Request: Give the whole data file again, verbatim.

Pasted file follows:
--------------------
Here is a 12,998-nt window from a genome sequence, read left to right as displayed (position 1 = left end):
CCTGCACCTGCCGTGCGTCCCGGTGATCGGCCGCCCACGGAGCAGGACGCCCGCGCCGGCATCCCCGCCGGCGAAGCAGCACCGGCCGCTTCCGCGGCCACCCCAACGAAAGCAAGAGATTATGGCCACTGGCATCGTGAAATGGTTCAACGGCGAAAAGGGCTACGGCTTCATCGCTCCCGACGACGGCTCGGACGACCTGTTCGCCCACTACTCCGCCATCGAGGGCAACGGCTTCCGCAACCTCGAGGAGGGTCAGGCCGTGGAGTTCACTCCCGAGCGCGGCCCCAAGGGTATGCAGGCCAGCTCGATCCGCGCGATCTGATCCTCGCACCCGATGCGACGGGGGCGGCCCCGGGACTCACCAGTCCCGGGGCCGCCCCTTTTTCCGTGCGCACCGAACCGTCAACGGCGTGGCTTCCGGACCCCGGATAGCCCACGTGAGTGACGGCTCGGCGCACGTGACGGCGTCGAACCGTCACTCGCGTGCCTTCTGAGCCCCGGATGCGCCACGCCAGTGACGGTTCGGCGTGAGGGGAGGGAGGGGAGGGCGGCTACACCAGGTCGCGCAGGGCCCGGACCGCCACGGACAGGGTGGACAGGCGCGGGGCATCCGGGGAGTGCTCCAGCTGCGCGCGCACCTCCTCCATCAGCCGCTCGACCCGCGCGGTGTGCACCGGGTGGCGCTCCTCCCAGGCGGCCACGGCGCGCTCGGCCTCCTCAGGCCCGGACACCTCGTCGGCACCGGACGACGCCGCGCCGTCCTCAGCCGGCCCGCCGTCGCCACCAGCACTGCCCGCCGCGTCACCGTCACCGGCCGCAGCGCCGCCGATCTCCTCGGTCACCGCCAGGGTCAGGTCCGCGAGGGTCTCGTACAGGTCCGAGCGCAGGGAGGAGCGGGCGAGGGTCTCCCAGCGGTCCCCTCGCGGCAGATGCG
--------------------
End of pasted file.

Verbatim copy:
Here is a 12,998-nt window from a genome sequence, read left to right as displayed (position 1 = left end):
CCTGCACCTGCCGTGCGTCCCGGTGATCGGCCGCCCACGGAGCAGGACGCCCGCGCCGGCATCCCCGCCGGCGAAGCAGCACCGGCCGCTTCCGCGGCCACCCCAACGAAAGCAAGAGATTATGGCCACTGGCATCGTGAAATGGTTCAACGGCGAAAAGGGCTACGGCTTCATCGCTCCCGACGACGGCTCGGACGACCTGTTCGCCCACTACTCCGCCATCGAGGGCAACGGCTTCCGCAACCTCGAGGAGGGTCAGGCCGTGGAGTTCACTCCCGAGCGCGGCCCCAAGGGTATGCAGGCCAGCTCGATCCGCGCGATCTGATCCTCGCACCCGATGCGACGGGGGCGGCCCCGGGACTCACCAGTCCCGGGGCCGCCCCTTTTTCCGTGCGCACCGAACCGTCAACGGCGTGGCTTCCGGACCCCGGATAGCCCACGTGAGTGACGGCTCGGCGCACGTGACGGCGTCGAACCGTCACTCGCGTGCCTTCTGAGCCCCGGATGCGCCACGCCAGTGACGGTTCGGCGTGAGGGGAGGGAGGGGAGGGCGGCTACACCAGGTCGCGCAGGGCCCGGACCGCCACGGACAGGGTGGACAGGCGCGGGGCATCCGGGGAGTGCTCCAGCTGCGCGCGCACCTCCTCCATCAGCCGCTCGACCCGCGCGGTGTGCACCGGGTGGCGCTCCTCCCAGGCGGCCACGGCGCGCTCGGCCTCCTCAGGCCCGGACACCTCGTCGGCACCGGACGACGCCGCGCCGTCCTCAGCCGGCCCGCCGTCGCCACCAGCACTGCCCGCCGCGTCACCGTCACCGGCCGCAGCGCCGCCGATCTCCTCGGTCACCGCCAGGGTCAGGTCCGCGAGGGTCTCGTACAGGTCCGAGCGCAGGGAGGAGCGGGCGAGGGTCTCCCAGCGGTCCCCTCGCGGCAGATGCG